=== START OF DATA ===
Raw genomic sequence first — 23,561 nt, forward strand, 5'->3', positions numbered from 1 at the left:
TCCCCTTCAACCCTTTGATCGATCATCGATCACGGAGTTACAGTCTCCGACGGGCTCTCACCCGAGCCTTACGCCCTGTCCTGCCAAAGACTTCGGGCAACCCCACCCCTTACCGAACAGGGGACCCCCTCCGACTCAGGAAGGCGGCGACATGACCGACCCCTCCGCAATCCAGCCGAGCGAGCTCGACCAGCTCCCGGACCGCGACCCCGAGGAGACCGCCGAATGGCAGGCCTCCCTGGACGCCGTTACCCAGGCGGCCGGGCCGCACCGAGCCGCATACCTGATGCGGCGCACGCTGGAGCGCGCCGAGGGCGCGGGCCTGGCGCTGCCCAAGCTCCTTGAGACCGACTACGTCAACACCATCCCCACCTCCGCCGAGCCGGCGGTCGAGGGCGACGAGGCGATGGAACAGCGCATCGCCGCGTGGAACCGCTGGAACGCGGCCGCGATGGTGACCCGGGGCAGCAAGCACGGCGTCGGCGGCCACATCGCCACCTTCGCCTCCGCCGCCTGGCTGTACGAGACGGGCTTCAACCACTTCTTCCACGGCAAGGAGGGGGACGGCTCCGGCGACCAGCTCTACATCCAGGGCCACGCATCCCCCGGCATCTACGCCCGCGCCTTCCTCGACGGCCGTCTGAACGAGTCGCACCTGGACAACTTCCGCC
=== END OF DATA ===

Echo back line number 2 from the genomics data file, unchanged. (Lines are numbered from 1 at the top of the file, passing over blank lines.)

TCCCCTTCAACCCTTTGATCGATCATCGATCACGGAGTTACAGTCTCCGACGGGCTCTCACCCGAGCCTTACGCCCTGTCCTGCCAAAGACTTCGGGCAACCCCACCCCTTACCGAACAGGGGACCCCCTCCGACTCAGGAAGGCGGCGACATGACCGACCCCTCCGCAATCCAGCCGAGCGAGCTCGACCAGCTCCCGGACCGCGACCCCGAGGAGACCGCCGAATGGCAGGCCTCCCTGGACGCCGTTACCCAGGCGGCCGGGCCGCACCGAGCCGCATACCTGATGCGGCGCACGCTGGAGCGCGCCGAGGGCGCGGGCCTGGCGCTGCCCAAGCTCCTTGAGACCGACTACGTCAACACCATCCCCACCTCCGCCGAGCCGGCGGTCGAGGGCGACGAGGCGATGGAACAGCGCATCGCCGCGTGGAACCGCTGGAACGCGGCCGCGATGGTGACCCGGGGCAGCAAGCACGGCGTCGGCGGCCACATCGCCACCTTCGCCTCCGCCGCCTGGCTGTACGAGACGGGCTTCAACCACTTCTTCCACGGCAAGGAGGGGGACGGCTCCGGCGACCAGCTCTACATCCAGGGCCACGCATCCCCCGGCATCTACGCCCGCGCCTTCCTCGACGGCCGTCTGAACGAGTCGCACCTGGACAACTTCCGCC